DEAR AMY: My partner and I have a baby boy and live together. We are nearly 40. We sold our homes during the housing crash of ’08 and got burned. After our son was born, we bought a home together. We’ve become extremely frugal in order to save more for our retirements and the baby’s college tuition. We are diligently saving and cut corners. We both work very hard. His sweet, loving, gay brother (age 33) lives nearby. The brother’s job is physical and depends on him being in good physical shape. He’s strong, but his health is deteriorating due to overeating and joint problems. He’s a very hard worker, though, and has a good heart. Recently, he lost his only car to an accident. He has zero savings and many maxed-out credit cards. He told me his household expenses are $1,500 a month, just for food and living expenses. I was floored! We’re a family of three and our living-related bills are less than $1,000 a month. I would like to have an intervention with him about his finances or ask my boyfriend to talk with him privately about cutting his expenses so he can eventually buy a house. We want to see him become stable and learn to care about his future self more than his present self. He’s also very overweight and unattractive, and he has unattainable standards for a partner. He won’t be able to marry into wealth. I’m worried that he will end up homeless, and I feel that we have a responsibility to warn him of the consequences of living beyond his means. Should we say it once and then back off? If he asks for money, should we lie and say everything we have is tied up in stocks? Or should we just “hope” he figures it out? We love him and want the very best for him.
DEAR WORRIED: Given your own experience in the housing market, the last thing you should do is suggest that your debt-ridden and high-spending family member try to buy a house.
According to you, this man has a lot of problems, up to and including his weight and appearance, his joints and his work and personal habits.
If he asks for money, that is your invitation to share your views on his money and spending issues, in order to try to help him. By all means, you should try to warn him about the consequences of his financial choices. And then — you should let him feel the consequences of these choices. If you don’t want to loan money to him, then you must say “no.” Don’t lie about it. His spending and debt make him a very poor prospect for paying back any loan.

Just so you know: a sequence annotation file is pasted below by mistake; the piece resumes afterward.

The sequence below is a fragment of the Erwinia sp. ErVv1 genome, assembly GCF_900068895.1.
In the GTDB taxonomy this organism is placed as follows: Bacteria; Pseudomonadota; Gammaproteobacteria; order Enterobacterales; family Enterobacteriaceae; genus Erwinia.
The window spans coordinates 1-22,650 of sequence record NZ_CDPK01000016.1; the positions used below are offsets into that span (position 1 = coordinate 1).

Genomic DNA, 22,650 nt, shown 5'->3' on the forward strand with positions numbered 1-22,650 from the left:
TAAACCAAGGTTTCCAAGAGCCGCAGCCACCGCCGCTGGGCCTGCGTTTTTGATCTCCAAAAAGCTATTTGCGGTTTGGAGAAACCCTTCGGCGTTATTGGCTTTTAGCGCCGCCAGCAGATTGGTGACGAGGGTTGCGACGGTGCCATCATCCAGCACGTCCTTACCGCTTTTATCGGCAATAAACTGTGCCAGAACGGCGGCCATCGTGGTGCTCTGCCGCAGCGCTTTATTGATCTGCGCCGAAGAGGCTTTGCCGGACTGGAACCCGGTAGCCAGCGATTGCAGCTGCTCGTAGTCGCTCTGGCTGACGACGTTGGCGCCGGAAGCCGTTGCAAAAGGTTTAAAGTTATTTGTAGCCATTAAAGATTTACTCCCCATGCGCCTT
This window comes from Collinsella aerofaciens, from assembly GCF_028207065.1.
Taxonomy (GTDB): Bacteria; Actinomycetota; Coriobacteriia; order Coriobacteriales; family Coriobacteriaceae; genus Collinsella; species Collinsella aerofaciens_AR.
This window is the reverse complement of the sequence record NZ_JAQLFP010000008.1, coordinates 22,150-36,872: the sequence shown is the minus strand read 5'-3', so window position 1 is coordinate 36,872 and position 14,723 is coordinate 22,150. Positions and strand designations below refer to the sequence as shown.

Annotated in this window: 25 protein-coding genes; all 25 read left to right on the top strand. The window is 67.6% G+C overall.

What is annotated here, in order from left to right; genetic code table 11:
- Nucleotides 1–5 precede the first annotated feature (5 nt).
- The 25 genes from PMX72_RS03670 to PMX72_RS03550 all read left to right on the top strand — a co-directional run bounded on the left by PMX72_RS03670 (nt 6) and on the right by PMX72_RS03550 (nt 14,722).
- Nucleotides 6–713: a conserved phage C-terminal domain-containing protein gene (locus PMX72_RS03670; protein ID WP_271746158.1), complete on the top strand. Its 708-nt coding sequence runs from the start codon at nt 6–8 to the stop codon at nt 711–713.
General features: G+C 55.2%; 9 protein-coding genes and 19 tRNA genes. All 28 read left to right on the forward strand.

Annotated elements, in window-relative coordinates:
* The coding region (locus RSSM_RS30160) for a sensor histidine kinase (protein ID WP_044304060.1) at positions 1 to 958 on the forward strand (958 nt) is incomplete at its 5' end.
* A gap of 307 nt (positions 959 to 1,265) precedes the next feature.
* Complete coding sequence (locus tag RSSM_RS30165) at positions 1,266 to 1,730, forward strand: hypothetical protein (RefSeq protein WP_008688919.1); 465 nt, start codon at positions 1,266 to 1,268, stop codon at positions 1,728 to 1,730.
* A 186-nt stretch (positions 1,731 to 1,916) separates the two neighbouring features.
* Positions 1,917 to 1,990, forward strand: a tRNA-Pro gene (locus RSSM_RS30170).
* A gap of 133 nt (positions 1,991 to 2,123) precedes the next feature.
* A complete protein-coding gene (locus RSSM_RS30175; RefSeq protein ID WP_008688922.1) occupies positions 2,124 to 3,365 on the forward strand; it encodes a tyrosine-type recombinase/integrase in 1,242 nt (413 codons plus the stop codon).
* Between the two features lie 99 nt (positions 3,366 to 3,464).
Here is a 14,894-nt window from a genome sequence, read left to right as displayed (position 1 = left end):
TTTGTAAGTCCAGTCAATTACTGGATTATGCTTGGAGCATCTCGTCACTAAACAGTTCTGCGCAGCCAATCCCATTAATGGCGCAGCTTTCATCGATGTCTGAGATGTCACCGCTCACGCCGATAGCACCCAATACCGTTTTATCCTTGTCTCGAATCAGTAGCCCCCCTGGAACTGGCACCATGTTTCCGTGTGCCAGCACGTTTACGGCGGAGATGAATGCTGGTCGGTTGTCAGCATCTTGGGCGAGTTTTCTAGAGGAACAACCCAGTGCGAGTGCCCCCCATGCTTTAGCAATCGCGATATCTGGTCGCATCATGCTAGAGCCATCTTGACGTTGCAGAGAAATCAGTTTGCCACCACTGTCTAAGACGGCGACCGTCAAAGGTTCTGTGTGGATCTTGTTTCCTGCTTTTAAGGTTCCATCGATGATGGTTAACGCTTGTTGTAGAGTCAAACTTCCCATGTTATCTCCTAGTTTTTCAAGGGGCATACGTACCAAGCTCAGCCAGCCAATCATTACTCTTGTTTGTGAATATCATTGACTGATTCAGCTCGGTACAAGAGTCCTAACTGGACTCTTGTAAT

His weight, relationship prospects and employment — these things are his business. Back off and stop judging him.
DEAR AMY: With all of the social and political turmoil in the world: the shootings, police problems and political discord, what is appropriate to discuss at work? I feel very strongly about these issues but feel uncomfortable discussing them at work, because I don’t feel it is the correct setting and can disrupt others’ work. I have a co-worker who has no problem discussing these issues very heatedly in the middle of the office, which is made up of cubicles. I dread it when he comes up to me, because I know he will try to engage me in an intense discussion, yet, I don’t want to come off as unfeeling and uncaring, as I am very upset and affected by these events. Please advise how to deal with this situation.
DEAR WEARY: You can say to your colleague, “I’m upset about all of this, but I don’t want to talk about it at work.” If he persists despite your request, you should go to a manager.
Good managers don’t want employees to have problems with each other; equally important, they don’t want for one employee to disregard a direct, reasonable and respectful request from a co-worker.
DEAR AMY: The letter from “Upset Mom” made me see red. This woman had the nerve to judge the value and quality of birthday gifts her twin sons received. I was once a parent who struggled to afford small things like birthday gifts. I hope others didn’t judge me the way this woman judges this other mom.
DEAR FURIOUS: I’ve received a large volume of responses to this question. All agree that “Upset Mom” should find something else to be upset about.